The vitamin supplements you take regularly can either support or harm your health. Dietary supplements that supply essential vitamins and minerals come in many forms, from liquids to tablets and single to multiple nutrient dosages. Some are more appropriate for certain health conditions. Other are tailored to general nutritional needs and individual eating habits. Before choosing between single vitamins and multivitamins, take many of your health and lifestyle variables into account.
Healthy supplementation begins with regular dosing. Select a vitamin product that will be convenient or easy to remember to take. Unless otherwise specified by the manufacturer, linking once- or twice-daily dosing with meals will help you absorb nutrients well and avoid stomach problems and inadvertent underdosing and overdosing. In addition to liquid vitamin drops, powders and various forms of tablets, fortified foods represent further dosing methods. Fortified orange juice and cereal, for instance, are convenient sources of single and multiple supplemental vitamins.
Meeting Daily Nutritional Needs
According to the National Institutes of Health Office of Dietary Supplements, about one-third of all Americans take a daily multivitamin or multivitamin/mineral supplement. Multivitamins help you achieve the recommended daily allowances of essentials vitamins consistently in one or two convenient tablets. On a doctor’s advice, you might consider taking multivitamins if you are vegan, vegetarian, pregnant or breast-feeding. Multiple-vitamin supplementation is especially valuable to people whose diets aren’t sufficiently varied or who have medical conditions that make it hard to eat enough or to fully absorb nutrients. Multivitamin effectiveness in preventing chronic illness in all population groups has not been established conclusively.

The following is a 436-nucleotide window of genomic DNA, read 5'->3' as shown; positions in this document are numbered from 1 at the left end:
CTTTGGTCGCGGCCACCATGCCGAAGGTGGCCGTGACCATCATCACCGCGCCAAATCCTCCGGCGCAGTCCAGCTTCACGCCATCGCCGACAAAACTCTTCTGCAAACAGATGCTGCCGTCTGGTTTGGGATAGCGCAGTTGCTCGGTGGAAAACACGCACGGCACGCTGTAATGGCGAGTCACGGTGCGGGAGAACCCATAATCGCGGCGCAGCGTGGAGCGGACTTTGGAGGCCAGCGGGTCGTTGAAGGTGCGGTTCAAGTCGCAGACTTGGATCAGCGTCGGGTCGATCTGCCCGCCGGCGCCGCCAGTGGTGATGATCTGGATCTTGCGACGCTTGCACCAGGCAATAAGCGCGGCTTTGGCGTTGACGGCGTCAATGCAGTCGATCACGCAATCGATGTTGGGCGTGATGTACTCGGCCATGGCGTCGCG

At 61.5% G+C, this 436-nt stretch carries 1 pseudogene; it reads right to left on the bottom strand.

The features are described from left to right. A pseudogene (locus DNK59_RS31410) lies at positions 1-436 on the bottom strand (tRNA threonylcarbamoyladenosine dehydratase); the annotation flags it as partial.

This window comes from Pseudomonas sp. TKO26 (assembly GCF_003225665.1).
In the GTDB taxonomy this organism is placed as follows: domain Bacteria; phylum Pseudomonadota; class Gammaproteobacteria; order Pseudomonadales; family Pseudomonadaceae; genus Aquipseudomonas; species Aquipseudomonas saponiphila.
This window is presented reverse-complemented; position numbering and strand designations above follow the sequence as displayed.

Single vitamin or mineral supplements are better suited to specific nutrient deficiencies or in support or prevention of certain diseases. Their use is encouraged by the National Institutes of Health for special population groups. Calcium and vitamin D protect bone health in postmenopausal women and other osteoporosis risk groups. Women who are or might become pregnant can prevent anemia with an iron supplement and birth defects with folic acid, or vitamin B-9. Adults older than age 50 can benefit from superior absorption of vitamin B-12 with a crystalline supplement. Discuss any vitamin supplements you wish to take with your doctor.
All types of vitamins may carry mild to dangerous side effects if used incorrectly. Purposefully taking too much of single vitamin or combining sources from multivitamins, single vitamins, fortified foods and your usual diet can produce toxic overdoses. Your risk is greatest regarding the fat-soluble vitamins A, D and E, which can build up in the body and cause serious health effects, including liver, kidney and brain damage. Your doctor’s advice about multivitamins can help you avoid medication interactions.